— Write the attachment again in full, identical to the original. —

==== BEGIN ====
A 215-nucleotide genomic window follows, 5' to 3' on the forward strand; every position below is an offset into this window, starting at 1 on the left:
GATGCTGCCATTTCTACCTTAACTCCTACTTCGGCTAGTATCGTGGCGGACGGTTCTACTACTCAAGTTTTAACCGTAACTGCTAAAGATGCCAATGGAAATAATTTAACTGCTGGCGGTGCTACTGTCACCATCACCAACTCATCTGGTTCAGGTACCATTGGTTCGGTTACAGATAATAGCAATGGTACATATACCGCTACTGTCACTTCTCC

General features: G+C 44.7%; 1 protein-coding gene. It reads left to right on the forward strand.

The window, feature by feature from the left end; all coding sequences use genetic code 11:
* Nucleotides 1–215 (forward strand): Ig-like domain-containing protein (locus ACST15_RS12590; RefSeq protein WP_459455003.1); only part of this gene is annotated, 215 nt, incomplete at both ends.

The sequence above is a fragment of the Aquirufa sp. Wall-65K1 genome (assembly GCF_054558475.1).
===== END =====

A 215-nucleotide genomic window follows, 5' to 3' on the forward strand; every position below is an offset into this window, starting at 1 on the left:
GATGCTGCCATTTCTACCTTAACTCCTACTTCGGCTAGTATCGTGGCGGACGGTTCTACTACTCAAGTTTTAACCGTAACTGCTAAAGATGCCAATGGAAATAATTTAACTGCTGGCGGTGCTACTGTCACCATCACCAACTCATCTGGTTCAGGTACCATTGGTTCGGTTACAGATAATAGCAATGGTACATATACCGCTACTGTCACTTCTCC

General features: G+C 44.7%; 1 protein-coding gene. It reads left to right on the forward strand.

The window, feature by feature from the left end; all coding sequences use genetic code 11:
* Nucleotides 1–215 (forward strand): Ig-like domain-containing protein (locus ACST15_RS12590; RefSeq protein WP_459455003.1); only part of this gene is annotated, 215 nt, incomplete at both ends.

The sequence above is a fragment of the Aquirufa sp. Wall-65K1 genome (assembly GCF_054558475.1).